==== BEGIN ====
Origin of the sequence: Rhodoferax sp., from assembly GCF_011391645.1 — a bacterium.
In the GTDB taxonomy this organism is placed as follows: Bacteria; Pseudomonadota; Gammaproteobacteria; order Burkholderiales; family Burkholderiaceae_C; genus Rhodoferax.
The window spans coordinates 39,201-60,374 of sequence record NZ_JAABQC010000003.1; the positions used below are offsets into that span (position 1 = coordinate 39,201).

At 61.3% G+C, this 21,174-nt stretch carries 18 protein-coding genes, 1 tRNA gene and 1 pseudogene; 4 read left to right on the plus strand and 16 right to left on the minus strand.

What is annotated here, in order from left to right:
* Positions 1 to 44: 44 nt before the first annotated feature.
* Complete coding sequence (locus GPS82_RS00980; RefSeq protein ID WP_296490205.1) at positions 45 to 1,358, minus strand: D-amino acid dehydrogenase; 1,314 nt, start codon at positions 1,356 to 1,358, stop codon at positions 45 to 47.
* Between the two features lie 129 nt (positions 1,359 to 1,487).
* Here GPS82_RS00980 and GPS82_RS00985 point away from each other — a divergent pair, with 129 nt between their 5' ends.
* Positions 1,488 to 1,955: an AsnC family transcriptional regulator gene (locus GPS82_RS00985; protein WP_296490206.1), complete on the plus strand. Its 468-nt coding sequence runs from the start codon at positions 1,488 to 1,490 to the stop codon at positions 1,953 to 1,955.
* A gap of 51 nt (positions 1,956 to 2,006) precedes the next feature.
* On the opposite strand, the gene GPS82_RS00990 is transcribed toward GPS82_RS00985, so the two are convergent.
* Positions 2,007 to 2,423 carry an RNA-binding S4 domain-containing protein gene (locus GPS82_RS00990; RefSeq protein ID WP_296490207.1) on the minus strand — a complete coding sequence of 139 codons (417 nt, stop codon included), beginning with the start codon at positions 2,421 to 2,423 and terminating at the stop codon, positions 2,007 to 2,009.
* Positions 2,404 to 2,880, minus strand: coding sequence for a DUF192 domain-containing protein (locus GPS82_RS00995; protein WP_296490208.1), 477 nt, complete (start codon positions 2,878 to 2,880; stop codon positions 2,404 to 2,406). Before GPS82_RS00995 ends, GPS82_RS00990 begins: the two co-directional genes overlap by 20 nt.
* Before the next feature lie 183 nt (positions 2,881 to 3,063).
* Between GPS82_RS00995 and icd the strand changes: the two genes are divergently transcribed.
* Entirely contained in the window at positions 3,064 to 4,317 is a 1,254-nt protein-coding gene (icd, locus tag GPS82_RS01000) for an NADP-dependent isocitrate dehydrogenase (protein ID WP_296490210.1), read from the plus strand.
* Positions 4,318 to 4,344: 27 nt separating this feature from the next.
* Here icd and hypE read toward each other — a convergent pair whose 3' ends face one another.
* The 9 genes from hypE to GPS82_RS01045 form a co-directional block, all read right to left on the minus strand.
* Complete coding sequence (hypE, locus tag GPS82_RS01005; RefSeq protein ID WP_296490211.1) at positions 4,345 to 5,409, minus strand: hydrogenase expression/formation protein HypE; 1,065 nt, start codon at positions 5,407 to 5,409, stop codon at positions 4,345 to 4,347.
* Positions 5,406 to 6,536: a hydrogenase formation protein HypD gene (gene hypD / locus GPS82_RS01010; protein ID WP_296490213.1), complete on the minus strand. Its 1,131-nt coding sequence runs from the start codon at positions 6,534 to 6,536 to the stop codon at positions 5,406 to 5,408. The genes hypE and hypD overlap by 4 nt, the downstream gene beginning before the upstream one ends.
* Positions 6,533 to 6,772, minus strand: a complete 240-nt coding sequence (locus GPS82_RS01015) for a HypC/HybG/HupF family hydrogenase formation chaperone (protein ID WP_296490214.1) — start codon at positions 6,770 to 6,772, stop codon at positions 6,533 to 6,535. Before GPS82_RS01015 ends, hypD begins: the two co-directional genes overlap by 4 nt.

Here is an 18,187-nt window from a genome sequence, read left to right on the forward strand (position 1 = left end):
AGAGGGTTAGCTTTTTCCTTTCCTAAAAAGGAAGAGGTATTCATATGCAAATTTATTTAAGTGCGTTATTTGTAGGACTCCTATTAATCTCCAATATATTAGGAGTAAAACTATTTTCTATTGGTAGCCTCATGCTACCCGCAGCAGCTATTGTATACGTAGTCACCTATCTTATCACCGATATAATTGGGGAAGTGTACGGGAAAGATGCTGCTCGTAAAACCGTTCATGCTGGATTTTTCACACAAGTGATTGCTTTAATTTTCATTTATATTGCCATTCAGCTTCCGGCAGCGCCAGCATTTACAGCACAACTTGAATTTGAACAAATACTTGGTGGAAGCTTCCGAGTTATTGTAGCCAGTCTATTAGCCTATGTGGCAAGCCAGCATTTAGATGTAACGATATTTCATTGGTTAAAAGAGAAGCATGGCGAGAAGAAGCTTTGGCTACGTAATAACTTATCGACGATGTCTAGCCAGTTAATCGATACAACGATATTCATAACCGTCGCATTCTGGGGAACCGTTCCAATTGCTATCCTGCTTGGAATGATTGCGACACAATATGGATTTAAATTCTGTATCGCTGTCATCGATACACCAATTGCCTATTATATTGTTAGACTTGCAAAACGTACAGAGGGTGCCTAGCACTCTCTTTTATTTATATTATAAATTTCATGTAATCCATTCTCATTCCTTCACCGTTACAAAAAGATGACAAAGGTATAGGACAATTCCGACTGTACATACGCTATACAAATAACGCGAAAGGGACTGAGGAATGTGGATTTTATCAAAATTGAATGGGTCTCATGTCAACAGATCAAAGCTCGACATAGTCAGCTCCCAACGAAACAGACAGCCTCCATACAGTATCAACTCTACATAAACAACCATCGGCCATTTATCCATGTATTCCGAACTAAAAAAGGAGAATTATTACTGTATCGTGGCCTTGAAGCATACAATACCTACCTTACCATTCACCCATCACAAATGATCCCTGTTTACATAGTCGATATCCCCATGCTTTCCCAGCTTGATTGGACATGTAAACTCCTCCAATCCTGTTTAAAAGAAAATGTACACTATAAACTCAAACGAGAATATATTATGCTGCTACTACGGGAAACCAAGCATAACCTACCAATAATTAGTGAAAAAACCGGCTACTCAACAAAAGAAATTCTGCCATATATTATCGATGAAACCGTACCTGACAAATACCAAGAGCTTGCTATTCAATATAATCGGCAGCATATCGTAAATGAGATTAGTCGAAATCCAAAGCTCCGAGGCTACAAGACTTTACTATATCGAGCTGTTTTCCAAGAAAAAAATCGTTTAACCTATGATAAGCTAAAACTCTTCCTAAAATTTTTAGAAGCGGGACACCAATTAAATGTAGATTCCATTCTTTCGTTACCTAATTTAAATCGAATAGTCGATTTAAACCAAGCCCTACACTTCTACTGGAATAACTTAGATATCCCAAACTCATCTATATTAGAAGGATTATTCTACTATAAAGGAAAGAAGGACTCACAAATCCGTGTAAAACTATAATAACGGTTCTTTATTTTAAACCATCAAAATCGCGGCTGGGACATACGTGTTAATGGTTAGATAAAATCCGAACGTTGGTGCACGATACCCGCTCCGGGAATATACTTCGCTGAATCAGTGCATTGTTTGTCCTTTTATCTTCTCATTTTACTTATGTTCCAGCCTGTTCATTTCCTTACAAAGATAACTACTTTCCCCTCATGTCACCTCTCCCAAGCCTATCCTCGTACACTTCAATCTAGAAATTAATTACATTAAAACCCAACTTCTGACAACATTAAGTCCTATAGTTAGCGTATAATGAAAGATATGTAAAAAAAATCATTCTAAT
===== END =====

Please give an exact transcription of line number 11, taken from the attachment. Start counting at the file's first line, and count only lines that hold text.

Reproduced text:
* A gap of 51 nt (positions 1,956 to 2,006) precedes the next feature.